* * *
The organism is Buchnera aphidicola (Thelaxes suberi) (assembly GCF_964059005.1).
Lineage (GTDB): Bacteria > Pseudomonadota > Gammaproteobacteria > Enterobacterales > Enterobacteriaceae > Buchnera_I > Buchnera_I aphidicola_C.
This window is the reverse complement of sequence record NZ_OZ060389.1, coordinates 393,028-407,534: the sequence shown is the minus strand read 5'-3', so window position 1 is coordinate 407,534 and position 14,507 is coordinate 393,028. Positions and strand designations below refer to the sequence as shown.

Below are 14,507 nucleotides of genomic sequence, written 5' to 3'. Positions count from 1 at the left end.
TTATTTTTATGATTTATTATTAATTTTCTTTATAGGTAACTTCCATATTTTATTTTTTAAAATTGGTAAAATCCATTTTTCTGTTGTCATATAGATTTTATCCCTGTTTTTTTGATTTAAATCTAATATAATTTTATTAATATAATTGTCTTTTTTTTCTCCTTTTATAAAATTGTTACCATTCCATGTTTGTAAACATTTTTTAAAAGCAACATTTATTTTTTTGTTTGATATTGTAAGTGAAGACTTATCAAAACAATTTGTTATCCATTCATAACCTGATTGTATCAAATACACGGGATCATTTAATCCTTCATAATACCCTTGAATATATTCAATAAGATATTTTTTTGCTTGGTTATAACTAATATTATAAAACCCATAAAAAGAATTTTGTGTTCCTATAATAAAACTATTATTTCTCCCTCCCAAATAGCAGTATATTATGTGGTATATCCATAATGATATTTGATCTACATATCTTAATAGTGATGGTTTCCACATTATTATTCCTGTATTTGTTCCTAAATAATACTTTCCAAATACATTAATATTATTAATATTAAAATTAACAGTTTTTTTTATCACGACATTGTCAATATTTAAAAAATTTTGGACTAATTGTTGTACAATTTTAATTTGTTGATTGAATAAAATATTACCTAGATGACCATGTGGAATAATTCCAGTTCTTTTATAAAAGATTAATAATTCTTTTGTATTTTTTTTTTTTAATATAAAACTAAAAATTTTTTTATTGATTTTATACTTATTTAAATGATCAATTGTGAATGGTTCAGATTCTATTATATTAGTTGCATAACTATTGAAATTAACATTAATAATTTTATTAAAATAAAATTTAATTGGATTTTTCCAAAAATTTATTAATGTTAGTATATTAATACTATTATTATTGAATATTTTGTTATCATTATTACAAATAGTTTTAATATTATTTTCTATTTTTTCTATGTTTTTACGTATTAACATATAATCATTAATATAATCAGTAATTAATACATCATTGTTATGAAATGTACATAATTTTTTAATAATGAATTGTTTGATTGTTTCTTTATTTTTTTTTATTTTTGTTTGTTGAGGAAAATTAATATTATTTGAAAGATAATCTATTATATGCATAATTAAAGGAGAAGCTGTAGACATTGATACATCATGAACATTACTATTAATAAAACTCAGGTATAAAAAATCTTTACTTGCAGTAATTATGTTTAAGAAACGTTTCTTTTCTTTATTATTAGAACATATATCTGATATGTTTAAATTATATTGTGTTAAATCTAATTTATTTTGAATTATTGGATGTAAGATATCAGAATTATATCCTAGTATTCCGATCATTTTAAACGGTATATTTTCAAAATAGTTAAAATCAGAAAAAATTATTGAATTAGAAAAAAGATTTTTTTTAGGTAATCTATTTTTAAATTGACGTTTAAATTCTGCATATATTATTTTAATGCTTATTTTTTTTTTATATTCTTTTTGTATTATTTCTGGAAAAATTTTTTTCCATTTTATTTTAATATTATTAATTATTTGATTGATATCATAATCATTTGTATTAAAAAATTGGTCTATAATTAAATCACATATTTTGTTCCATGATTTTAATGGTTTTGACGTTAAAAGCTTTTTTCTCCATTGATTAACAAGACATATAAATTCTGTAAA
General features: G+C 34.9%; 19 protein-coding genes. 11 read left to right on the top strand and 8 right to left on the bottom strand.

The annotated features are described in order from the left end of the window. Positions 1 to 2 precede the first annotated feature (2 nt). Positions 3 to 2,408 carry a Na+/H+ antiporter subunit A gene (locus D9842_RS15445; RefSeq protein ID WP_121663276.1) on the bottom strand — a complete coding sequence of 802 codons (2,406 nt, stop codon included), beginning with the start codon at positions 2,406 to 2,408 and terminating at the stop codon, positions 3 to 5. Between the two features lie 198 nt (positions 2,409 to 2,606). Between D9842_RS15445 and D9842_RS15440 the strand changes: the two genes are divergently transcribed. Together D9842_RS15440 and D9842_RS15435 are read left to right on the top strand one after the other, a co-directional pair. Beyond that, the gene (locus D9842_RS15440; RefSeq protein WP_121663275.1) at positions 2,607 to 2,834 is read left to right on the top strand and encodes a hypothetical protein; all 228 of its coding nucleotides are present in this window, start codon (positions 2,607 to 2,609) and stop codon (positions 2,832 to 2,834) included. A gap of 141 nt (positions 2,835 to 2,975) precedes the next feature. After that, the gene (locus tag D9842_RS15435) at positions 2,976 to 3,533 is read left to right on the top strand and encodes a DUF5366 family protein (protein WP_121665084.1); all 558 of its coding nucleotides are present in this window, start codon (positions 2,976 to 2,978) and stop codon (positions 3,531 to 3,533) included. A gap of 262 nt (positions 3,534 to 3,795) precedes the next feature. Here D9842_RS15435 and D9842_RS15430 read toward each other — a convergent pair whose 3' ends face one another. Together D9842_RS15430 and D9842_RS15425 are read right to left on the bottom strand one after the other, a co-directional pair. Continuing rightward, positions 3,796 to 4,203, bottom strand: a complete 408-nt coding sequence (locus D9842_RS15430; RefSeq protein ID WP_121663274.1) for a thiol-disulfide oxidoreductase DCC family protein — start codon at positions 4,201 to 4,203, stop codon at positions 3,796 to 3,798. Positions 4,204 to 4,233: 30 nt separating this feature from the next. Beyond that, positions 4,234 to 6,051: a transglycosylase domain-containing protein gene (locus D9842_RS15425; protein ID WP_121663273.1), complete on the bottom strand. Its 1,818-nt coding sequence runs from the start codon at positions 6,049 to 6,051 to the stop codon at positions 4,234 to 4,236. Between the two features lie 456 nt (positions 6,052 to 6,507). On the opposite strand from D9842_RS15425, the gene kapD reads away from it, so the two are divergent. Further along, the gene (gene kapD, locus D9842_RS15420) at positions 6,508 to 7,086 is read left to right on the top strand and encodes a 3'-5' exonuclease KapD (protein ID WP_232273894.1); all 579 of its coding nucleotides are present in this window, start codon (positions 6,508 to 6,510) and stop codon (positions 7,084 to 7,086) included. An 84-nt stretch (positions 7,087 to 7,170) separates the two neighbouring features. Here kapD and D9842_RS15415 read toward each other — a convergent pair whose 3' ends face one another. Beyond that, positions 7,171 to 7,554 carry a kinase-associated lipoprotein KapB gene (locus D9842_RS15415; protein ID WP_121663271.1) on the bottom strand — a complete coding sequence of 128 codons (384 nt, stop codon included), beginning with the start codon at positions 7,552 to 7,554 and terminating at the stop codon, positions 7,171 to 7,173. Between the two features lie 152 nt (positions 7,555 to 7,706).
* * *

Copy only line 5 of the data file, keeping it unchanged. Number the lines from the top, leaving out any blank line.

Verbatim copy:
TTATTTTTATGATTTATTATTAATTTTCTTTATAGGTAACTTCCATATTTTATTTTTTAAAATTGGTAAAATCCATTTTTCTGTTGTCATATAGATTTTATCCCTGTTTTTTTGATTTAAATCTAATATAATTTTATTAATATAATTGTCTTTTTTTTCTCCTTTTATAAAATTGTTACCATTCCATGTTTGTAAACATTTTTTAAAAGCAACATTTATTTTTTTGTTTGATATTGTAAGTGAAGACTTATCAAAACAATTTGTTATCCATTCATAACCTGATTGTATCAAATACACGGGATCATTTAATCCTTCATAATACCCTTGAATATATTCAATAAGATATTTTTTTGCTTGGTTATAACTAATATTATAAAACCCATAAAAAGAATTTTGTGTTCCTATAATAAAACTATTATTTCTCCCTCCCAAATAGCAGTATATTATGTGGTATATCCATAATGATATTTGATCTACATATCTTAATAGTGATGGTTTCCACATTATTATTCCTGTATTTGTTCCTAAATAATACTTTCCAAATACATTAATATTATTAATATTAAAATTAACAGTTTTTTTTATCACGACATTGTCAATATTTAAAAAATTTTGGACTAATTGTTGTACAATTTTAATTTGTTGATTGAATAAAATATTACCTAGATGACCATGTGGAATAATTCCAGTTCTTTTATAAAAGATTAATAATTCTTTTGTATTTTTTTTTTTTAATATAAAACTAAAAATTTTTTTATTGATTTTATACTTATTTAAATGATCAATTGTGAATGGTTCAGATTCTATTATATTAGTTGCATAACTATTGAAATTAACATTAATAATTTTATTAAAATAAAATTTAATTGGATTTTTCCAAAAATTTATTAATGTTAGTATATTAATACTATTATTATTGAATATTTTGTTATCATTATTACAAATAGTTTTAATATTATTTTCTATTTTTTCTATGTTTTTACGTATTAACATATAATCATTAATATAATCAGTAATTAATACATCATTGTTATGAAATGTACATAATTTTTTAATAATGAATTGTTTGATTGTTTCTTTATTTTTTTTTATTTTTGTTTGTTGAGGAAAATTAATATTATTTGAAAGATAATCTATTATATGCATAATTAAAGGAGAAGCTGTAGACATTGATACATCATGAACATTACTATTAATAAAACTCAGGTATAAAAAATCTTTACTTGCAGTAATTATGTTTAAGAAACGTTTCTTTTCTTTATTATTAGAACATATATCTGATATGTTTAAATTATATTGTGTTAAATCTAATTTATTTTGAATTATTGGATGTAAGATATCAGAATTATATCCTAGTATTCCGATCATTTTAAACGGTATATTTTCAAAATAGTTAAAATCAGAAAAAATTATTGAATTAGAAAAAAGATTTTTTTTAGGTAATCTATTTTTAAATTGACGTTTAAATTCTGCATATATTATTTTAATGCTTATTTTTTTTTTATATTCTTTTTGTATTATTTCTGGAAAAATTTTTTTCCATTTTATTTTAATATTATTAATTATTTGATTGATATCATAATCATTTGTATTAAAAAATTGGTCTATAATTAAATCACATATTTTGTTCCATGATTTTAATGGTTTTGACGTTAAAAGCTTTTTTCTCCATTGATTAACAAGACATATAAATTCTGTAAA